It depends on the number in the class and the number in the group.
If your class has 22 students, and there are 11 in each group, there are 352,716 ways to choose sides. If your class has 21 students, and there are 7 in a group, there are 66,512,160 ways to choose teams. (I may have lost count around 50 million somewhere. LOL)
I believe the number you seek is the product of
- the number of combinations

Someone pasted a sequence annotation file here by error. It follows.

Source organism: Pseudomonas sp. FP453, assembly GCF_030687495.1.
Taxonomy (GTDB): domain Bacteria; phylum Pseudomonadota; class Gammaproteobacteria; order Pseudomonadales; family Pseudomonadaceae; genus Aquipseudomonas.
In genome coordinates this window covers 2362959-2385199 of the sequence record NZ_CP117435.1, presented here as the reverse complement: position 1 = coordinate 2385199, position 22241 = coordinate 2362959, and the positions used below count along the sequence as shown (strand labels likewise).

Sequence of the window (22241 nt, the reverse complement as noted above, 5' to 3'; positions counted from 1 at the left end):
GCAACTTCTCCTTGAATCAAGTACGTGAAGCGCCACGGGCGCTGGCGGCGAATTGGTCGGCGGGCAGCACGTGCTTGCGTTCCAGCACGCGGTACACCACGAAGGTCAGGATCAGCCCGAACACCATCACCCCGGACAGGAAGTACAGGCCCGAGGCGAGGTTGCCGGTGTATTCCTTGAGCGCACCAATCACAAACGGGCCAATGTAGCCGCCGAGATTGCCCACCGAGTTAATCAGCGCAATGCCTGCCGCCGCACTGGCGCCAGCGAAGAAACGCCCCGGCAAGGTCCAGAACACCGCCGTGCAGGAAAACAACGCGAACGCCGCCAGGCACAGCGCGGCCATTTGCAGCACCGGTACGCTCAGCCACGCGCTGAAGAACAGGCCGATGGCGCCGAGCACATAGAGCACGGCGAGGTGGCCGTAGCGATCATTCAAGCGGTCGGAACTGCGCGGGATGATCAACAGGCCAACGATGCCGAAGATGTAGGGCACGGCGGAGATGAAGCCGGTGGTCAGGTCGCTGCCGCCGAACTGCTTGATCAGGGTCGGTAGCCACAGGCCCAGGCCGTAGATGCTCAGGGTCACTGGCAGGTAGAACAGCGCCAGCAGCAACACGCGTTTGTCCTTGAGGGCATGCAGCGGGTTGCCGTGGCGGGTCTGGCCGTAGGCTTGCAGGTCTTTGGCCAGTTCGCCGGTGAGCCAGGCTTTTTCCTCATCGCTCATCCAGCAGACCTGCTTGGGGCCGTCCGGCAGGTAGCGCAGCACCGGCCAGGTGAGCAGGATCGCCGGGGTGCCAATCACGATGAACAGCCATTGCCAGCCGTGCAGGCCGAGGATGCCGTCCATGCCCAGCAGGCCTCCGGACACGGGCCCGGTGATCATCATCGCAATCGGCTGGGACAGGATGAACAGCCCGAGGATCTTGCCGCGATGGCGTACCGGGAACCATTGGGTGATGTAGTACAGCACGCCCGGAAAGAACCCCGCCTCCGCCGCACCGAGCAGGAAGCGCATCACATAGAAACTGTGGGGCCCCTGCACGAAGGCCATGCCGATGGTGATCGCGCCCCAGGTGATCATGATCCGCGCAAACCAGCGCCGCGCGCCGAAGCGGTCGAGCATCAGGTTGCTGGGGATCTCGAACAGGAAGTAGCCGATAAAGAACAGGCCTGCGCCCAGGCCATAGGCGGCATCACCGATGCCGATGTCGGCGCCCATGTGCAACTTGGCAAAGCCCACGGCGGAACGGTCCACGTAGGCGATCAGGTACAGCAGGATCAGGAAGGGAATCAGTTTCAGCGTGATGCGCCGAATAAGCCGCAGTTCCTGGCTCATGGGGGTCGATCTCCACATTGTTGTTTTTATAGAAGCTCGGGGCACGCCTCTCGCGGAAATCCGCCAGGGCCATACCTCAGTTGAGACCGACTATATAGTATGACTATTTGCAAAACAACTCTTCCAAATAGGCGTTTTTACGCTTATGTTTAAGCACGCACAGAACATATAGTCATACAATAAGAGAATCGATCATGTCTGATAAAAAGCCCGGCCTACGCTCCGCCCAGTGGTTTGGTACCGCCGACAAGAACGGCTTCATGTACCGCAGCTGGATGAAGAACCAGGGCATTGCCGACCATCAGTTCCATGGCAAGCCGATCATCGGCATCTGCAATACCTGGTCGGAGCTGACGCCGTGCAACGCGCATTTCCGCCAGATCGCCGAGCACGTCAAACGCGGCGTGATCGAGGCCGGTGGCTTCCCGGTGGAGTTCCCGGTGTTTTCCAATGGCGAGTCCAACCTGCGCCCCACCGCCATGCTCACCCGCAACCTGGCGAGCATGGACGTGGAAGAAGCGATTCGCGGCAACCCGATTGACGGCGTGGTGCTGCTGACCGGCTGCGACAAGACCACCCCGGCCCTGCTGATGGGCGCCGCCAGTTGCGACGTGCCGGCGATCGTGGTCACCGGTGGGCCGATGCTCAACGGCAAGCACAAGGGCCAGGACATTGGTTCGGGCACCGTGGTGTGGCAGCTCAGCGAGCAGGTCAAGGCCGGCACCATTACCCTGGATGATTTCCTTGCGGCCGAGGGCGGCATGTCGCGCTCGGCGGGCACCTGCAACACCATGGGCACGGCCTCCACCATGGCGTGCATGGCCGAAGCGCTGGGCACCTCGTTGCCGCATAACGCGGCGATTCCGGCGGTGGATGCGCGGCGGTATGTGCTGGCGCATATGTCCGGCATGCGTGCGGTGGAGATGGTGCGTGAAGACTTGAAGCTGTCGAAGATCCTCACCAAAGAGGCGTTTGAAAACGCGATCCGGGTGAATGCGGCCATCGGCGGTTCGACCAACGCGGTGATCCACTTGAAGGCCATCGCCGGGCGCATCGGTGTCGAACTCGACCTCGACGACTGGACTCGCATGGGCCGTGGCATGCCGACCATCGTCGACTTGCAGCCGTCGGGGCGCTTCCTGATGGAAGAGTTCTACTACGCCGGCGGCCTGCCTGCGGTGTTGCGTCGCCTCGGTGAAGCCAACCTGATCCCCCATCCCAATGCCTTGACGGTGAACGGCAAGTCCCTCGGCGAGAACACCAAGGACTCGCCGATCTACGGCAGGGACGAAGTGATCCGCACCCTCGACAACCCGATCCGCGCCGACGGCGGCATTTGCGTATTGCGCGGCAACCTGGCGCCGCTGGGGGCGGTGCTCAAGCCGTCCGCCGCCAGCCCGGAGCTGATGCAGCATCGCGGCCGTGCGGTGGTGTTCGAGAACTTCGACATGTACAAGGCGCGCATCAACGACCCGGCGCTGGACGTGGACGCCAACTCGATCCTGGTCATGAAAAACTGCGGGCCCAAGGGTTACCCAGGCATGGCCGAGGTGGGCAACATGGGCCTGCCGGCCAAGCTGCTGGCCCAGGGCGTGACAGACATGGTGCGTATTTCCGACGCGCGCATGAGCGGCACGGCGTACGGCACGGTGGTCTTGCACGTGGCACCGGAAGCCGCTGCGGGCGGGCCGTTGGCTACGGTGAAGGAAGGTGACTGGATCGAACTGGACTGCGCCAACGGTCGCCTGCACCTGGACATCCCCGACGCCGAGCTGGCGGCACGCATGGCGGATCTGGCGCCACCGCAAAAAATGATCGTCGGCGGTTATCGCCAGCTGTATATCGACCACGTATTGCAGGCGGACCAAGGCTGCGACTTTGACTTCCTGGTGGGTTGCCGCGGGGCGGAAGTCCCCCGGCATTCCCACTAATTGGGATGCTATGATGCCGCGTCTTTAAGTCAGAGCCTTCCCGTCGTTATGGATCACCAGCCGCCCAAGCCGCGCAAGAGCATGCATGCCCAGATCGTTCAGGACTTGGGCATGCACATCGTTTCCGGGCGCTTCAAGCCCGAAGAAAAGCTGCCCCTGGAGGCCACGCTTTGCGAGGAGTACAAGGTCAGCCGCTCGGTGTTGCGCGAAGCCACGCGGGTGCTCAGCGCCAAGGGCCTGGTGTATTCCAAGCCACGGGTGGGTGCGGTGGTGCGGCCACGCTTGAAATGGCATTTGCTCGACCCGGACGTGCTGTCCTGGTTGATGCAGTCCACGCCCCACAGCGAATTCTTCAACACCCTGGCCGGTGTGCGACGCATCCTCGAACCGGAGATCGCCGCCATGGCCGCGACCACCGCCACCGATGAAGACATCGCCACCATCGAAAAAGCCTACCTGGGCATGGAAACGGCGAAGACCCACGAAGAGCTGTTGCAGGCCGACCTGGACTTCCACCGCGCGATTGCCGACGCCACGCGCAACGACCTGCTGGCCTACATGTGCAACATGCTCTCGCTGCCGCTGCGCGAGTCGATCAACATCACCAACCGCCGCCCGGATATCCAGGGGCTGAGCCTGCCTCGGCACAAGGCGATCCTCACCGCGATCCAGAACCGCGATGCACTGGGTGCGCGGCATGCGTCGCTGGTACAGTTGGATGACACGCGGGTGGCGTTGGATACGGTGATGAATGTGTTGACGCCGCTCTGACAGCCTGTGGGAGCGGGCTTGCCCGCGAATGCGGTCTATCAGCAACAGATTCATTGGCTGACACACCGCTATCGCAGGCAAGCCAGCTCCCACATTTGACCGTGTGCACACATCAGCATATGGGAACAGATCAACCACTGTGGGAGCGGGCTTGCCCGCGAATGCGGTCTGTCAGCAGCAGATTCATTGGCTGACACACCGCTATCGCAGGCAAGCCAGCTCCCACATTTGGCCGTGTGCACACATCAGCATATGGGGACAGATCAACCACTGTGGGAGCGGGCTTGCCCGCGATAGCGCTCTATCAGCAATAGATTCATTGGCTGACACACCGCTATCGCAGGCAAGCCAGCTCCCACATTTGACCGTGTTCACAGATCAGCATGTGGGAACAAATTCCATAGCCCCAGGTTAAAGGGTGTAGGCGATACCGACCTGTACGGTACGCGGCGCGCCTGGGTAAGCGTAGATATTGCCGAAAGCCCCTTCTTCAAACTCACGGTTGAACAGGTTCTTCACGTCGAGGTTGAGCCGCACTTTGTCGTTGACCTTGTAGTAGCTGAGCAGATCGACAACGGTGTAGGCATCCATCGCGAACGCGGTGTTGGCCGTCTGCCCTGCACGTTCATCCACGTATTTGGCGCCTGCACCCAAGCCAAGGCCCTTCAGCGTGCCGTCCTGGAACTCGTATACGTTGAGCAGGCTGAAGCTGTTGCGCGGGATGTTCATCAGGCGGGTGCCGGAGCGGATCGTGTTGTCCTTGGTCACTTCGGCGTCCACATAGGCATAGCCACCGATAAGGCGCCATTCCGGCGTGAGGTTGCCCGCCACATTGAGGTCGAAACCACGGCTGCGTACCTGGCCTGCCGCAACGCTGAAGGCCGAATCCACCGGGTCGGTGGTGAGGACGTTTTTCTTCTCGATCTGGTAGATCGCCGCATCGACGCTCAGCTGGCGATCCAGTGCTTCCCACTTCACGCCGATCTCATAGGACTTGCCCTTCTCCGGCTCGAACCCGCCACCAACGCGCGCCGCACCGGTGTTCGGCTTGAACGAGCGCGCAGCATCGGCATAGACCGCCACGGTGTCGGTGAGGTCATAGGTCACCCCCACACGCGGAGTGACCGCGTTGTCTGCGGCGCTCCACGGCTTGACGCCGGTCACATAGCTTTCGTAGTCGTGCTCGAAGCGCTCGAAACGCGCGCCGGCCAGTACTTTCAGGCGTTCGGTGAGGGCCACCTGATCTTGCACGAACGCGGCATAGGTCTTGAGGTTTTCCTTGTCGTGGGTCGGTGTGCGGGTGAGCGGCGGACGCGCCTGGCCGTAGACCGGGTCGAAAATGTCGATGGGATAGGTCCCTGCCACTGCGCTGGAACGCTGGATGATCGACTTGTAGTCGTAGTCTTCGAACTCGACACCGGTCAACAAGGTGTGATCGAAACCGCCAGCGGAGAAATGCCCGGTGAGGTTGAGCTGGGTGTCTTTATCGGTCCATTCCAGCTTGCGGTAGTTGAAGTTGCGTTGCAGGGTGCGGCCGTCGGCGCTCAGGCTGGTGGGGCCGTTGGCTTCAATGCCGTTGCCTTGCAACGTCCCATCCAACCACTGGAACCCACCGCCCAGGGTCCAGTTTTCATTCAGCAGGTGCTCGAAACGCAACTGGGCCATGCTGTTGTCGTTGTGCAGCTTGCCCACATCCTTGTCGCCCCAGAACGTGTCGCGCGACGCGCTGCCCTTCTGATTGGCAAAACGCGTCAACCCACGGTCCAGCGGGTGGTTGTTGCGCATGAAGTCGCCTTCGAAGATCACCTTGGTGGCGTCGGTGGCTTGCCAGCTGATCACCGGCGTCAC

of (remaining class size) taken (group size) at a time, where (remaining class size) is the size of the class before the current group is chosen.
That product then needs to be divided by the number of permutations of (class size)/(group size) things taken that many at a time.
If we let C = the number of students in the class, and G = the number of students in the group, the number of ways of forming teams (T) according to the above calculation method reduces to
T(G,C) = C!/(((G!)^(C/G))*(C/G)!)
Some "representative" numbers:
T(10,5) = 126
T(10,2) = 945
T(22,11) = 352,716
T(21,7) = 66,512,160
T(21,3) = 36,212,176,000